You might recall that as part of Gov. Corbett's original budget proposal he asked school teachers and administrators to take a voluntary, one-year pay freeze.
Such action, said the Guv, could save $400 million to preserve academic programs and help avoid teacher layoffs in a tough budget cycle with deep cuts to public education.
Since "it's about the kids" when it comes to public schools, even the state's largest teachers' union, the Pennsylvania State Education Association, urged its members to "seriously consider" Corbett's request.
That was then. After what I assume was some serious consideration, we're now seeing the results.
The Pennsylvania School Boards Association has collected a statewide list of districts in which teachers, administrators and staff agreed to a freeze. An association spokesman yesterday explained to me that this is likely an incomplete list since there's no requirement to report such action to the state.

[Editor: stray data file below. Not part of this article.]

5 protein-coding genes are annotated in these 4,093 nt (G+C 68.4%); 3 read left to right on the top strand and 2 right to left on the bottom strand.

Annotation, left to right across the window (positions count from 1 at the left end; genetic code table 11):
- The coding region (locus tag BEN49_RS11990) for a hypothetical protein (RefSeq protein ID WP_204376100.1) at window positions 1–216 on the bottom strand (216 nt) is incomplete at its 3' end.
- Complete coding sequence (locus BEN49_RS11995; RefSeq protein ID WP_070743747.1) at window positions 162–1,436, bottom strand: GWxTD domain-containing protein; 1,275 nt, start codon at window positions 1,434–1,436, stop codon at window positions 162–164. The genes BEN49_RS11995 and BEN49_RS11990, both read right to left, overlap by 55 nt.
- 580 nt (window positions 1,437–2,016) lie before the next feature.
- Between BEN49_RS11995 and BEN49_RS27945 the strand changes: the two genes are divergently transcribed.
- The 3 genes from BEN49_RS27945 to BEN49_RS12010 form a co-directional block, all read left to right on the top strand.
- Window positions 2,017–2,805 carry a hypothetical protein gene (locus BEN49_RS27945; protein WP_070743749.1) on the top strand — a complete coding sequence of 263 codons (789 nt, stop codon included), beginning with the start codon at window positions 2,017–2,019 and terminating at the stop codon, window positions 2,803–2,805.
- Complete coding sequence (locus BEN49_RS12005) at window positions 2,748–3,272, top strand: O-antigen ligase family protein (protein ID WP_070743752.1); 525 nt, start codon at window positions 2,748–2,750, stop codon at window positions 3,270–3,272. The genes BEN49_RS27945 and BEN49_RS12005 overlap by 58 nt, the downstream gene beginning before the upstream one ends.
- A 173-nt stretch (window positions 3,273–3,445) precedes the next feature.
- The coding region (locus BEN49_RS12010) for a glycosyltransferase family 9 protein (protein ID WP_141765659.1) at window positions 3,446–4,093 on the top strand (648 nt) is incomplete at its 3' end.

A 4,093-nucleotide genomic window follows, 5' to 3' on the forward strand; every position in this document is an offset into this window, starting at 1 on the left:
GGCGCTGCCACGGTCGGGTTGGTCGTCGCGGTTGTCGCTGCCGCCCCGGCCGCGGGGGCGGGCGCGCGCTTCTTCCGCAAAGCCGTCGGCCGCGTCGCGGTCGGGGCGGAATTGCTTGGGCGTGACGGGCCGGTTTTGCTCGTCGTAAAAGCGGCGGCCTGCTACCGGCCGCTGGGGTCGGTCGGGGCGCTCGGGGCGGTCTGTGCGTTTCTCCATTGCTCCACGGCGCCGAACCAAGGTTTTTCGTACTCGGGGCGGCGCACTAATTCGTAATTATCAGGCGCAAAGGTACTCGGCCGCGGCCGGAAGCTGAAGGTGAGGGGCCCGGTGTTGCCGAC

Nor are districts required to tell the association about freezes. Still, through voluntary disclosure and a search of statewide newspaper articles, a list was compiled.
But state Education Secretary Ron Tomalis says the department made some follow-up calls to districts and found that many of the "freezes" carry caveats that make them something less than freezes.
When I spoke with the secretary yesterday, he said that out of 500 school districts in the state, maybe 30 agreed to the one-year freeze.
Out of 500.
Not Philly, of course. In fact, only three districts in the whole southeast -- Abington in Montco, Coatesville and West Chester in Chester County -- are on the list for teachers and staff.
On one hand, that tells you something about priorities in public education that doesn't reflect well on teachers or administrators. On the other hand, the effort could have been tweaked if, for example, the largest full-time legislature in America had shown some leadership and offered to forego its annual pay-raise as part of the request to teachers.
Shared pain, you know.
The fact it didn't tells you something about priorites among lawmakers. Grrr.